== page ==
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The women who inspire WSU ...page 4 Softball team picks up three wins ...page 6 Pres. Millner discusses probable tuition increases ...page 10 AT A GLANCE 2 EDITORIAL 3 FEATURES 4 SPORTS 6 CLASSIFIEDS 9 Students train for upcoming caucus meetings By Lauren Gardner correspondent I The Signpost A meeting was held Monday at Weber State University to educate students and community members on the importance of the caucus system and voting in local elections. Speaker lames Seamon's main point in conducting the informational lecture was to answer students' questions on how to get involved in the nation and state's political process. Seamon said the most important idea to take away from the lecture was to attend local caucus meetings. Caucus meetings for both Republicans and Democrats will be held later this month. "Voting for delegates is essential to the political process," Seamon said. "Even if you do not agree with either candidate or consider yourself a libertarian or a different political party, you can still become involved and choose a neighborhood delegate to pick or nominate the candidate that you agree with the most." Statistics show that Utah has struggled in recent years with voter turnout, something Seamon said is a huge problem. In the 1960s, Utah had one of the highest voter turnout rates in the country, but in 2010, Utah had the See Caucus page 5 'Cats win, earn finals berth PHOTO BY BRYAN BUTTERFIELD | THE SIGNPOST Damian Lillard drives through the lane during the Wildcats' 69-63 victory over Portland State University Tuesday. The 'Cats will advance to the tournament finals Wednesday at 7 p.m. For complete, live coverage of the Big Sky Conference tournament, visit www.wsusignpost.com. Senate to vote on 'Mustache March' By Laurie Reiner correspondent I The Signpost A resolution was brought to the Weber State University Student Senate on Monday regarding Mustache March. If the resolution is passed, then the senate will observe Mustache March as "the most wonderful month ofthe year." "President Neville and Brady Harris (Davis campus senator) were talking about the importance of Mustache March, and that students need to take an official stance on whether they support it or not," said co-sponsor Andrew Gardiner, the senator of business and economics. Harris was the sponsor of the resolution, and Shalie Barnes, the social and behavioral science senator, was a co-sponsor. "There is so much controversy surrounding Mustache March that we as representatives of the student body of Weber State Uni versity need to take a stand on this one way or the other," said Senate President lustin Neville. "I think that in order to have the most scientific result possible, a resolution is going to be a means to that end." Mustache March first started in the U.S. Air Force. Some members would grow mustaches in March out of protest against the facial hair regulations. Now, many men grow mustaches starting the first of March and shave it once April begins. "This is an opportunity for men to grow their mustaches without fear of persecution," Neville said. "Assert your manhood, assert your manliness, your maturity, your refinement." Neville has participated in Mustache March before, and Gardiner is thinking about growing a mustache as well. "Some that are maybe think- See Mustache page 5 Students relieve stress PHOTO BY AIMEE SMITH | THE SIGNPOST Weber State University students pet dogs from Intermountain Therapy Animals. The dogs were on campus as part of WSU's annual Stress Awareness Fair. WSU hosts annual Stress Awareness Fair By Stephanie Simonson managing editor I The Signpost For the stressed student, various resources for stress management and relief were all in one place yesterday. Weber State University's Counseling and Psychological Services hosted the fifth annual Stress Awareness Fair from 9 a.m. to 1 p.m. in the Shepherd Union Atrium. A group of six WSU students were heavily involved in organizing the event for their senior capstone project in health promotions. Susanna Lindeman, Ashley Ottley lulie Madsen, Alexis Bathemess, Katie Kerr and Lori Greene were in charge of finding out what booths would be helpful to students. "We surveyed 200 students at Weber State to see what causes them stress and analyze all of that data," said Lindeman, who was in charge of securing vendors and assessing data, "and then we also had them write down what they would like to see as far as stress relief goes, and then we chose all of our vendors with all of that in- See Stress page 5 Uganda war survivor tells story By Thomas Alberts asst. managing editor I The Signpost Grace Nimaro visited Weber State University with countless cards, posters, stickers and bracelets promoting the Kony 2012 campaign. But this was no presidential candidate she was promoting. Nimaro hails from the northern part of Uganda and grew up during loseph Kony's rebellion in her country. Kony has been waging a war for 26 years in Uganda, Congo and the Central African Republic, kidnapping children, forcing boys to become child soldiers and forcing girls into sexual slavery. During this time, many of Nimaro's relatives and friends were killed or abducted by Kony's rebel army. "This really kept me in a lot of fear, thinking who would be the next person who would be abducted or killed," Nimaro said. During this time, Nimaro missed two years of school but never gave up studying. Afterward, Invisible Children, a movement to stop the use of child soldiers in Uganda, came her way and paid for her to continue her education. She has now graduated at the college level, majoring in business computing. Now she is traveling around the United States to promote the See Uganda page 5 PHOTO BY TYLER BROWN | THE SIGNPOST Uganda war survivor Grace Nimaro meets with WSU students Monday night.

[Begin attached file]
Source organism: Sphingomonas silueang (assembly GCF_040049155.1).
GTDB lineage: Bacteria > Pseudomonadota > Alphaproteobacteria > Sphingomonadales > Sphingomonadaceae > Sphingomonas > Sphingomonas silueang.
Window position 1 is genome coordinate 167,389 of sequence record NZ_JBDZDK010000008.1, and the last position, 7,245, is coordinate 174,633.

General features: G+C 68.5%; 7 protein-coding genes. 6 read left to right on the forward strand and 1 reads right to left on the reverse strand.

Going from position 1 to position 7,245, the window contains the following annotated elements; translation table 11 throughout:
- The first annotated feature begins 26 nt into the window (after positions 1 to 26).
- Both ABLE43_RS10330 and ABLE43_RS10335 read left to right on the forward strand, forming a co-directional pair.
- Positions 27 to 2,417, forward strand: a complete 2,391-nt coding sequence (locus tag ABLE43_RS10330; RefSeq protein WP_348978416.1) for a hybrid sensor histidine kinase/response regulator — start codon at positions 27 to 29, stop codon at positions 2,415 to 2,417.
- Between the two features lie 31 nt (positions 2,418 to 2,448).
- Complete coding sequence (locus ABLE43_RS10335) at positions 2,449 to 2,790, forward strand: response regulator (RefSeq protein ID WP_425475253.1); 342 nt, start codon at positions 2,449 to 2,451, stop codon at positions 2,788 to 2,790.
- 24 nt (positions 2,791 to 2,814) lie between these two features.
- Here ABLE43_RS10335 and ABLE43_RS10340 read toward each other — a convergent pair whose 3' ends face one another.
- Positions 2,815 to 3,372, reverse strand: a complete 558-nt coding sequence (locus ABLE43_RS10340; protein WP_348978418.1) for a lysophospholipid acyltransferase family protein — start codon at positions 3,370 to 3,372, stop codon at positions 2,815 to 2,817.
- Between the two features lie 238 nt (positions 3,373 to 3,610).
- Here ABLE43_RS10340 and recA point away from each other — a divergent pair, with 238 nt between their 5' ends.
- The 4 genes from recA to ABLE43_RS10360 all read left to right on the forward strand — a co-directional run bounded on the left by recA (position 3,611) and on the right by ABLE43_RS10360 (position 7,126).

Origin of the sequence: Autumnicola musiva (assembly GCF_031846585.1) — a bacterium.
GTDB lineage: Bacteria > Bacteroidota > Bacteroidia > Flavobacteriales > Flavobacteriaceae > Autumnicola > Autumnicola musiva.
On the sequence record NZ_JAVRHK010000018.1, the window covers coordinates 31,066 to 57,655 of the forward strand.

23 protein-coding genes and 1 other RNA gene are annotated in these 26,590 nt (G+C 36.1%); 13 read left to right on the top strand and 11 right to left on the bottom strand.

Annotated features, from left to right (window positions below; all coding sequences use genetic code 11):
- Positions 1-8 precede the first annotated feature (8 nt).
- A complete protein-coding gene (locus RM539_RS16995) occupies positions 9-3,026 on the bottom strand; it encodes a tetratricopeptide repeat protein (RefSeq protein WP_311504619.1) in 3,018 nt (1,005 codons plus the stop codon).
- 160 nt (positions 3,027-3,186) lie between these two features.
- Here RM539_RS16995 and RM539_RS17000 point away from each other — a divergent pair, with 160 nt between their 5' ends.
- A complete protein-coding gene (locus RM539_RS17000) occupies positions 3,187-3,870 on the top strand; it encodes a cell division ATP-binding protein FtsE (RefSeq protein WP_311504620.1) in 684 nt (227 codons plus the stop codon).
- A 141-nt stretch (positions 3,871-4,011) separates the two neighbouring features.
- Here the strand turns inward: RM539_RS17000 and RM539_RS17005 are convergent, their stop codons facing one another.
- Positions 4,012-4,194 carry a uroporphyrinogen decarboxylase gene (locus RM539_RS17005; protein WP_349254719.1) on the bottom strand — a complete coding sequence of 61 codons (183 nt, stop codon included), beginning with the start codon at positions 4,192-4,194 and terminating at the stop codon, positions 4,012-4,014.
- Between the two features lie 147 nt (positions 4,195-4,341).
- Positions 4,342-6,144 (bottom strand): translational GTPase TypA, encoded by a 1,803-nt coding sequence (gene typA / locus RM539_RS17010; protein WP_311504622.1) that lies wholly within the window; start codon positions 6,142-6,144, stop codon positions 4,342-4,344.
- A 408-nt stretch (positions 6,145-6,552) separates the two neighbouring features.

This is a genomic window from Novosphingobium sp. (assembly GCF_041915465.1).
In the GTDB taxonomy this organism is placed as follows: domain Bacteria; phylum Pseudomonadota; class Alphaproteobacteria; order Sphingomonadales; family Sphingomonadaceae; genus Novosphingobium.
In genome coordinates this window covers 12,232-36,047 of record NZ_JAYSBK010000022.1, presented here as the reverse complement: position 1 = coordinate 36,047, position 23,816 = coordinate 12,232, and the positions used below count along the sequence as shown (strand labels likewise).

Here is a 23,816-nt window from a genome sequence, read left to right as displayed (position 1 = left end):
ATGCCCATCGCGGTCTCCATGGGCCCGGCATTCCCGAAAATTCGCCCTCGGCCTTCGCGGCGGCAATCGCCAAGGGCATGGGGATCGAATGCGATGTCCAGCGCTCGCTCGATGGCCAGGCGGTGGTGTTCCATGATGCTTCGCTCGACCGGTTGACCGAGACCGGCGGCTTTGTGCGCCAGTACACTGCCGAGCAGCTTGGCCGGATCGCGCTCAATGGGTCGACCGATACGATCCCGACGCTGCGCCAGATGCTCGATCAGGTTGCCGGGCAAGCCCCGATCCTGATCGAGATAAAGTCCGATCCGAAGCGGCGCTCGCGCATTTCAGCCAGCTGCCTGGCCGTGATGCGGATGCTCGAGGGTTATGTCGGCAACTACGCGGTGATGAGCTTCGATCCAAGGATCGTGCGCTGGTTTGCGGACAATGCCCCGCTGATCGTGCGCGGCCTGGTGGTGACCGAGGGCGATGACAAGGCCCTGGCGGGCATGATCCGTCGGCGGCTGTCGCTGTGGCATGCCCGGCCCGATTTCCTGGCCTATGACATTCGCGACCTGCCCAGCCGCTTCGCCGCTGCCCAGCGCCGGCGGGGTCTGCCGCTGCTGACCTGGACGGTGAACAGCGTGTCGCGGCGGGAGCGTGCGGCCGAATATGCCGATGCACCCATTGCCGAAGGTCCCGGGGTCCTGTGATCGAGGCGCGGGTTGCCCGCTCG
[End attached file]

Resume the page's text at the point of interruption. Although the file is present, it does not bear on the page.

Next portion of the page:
|Title||Signpost (Weber, Utah), 2012-03-07, Vol. 82, No. 76|
|Creator||Weber State University|
|Contributors||Associated Students of Weber State University; A generous grant from the Utah State Library and the Institute of Museum and Library Services.|
|Description||Weber's current student newspaper, the Signpost, first appeared on September 29, 1937. For two years prior to that time, campus news was disseminated via announcements posted on a bulletin board known as the "Signpost". As a result, the masthead of the first issue of the paper itself featured a rudimentary wooden sign with the title spelled out in rustic-looking letters. Over the years the paper has been published continuously, though the look, size and style has changed several times.|
|Subject||College student newspapers and periodicals; Weber State University|
|Publisher Digital||Stewart Library, Weber State University|
|Rights Management||Public Domain. Courtesy of University of Archives, Stewart Library, Weber State University.|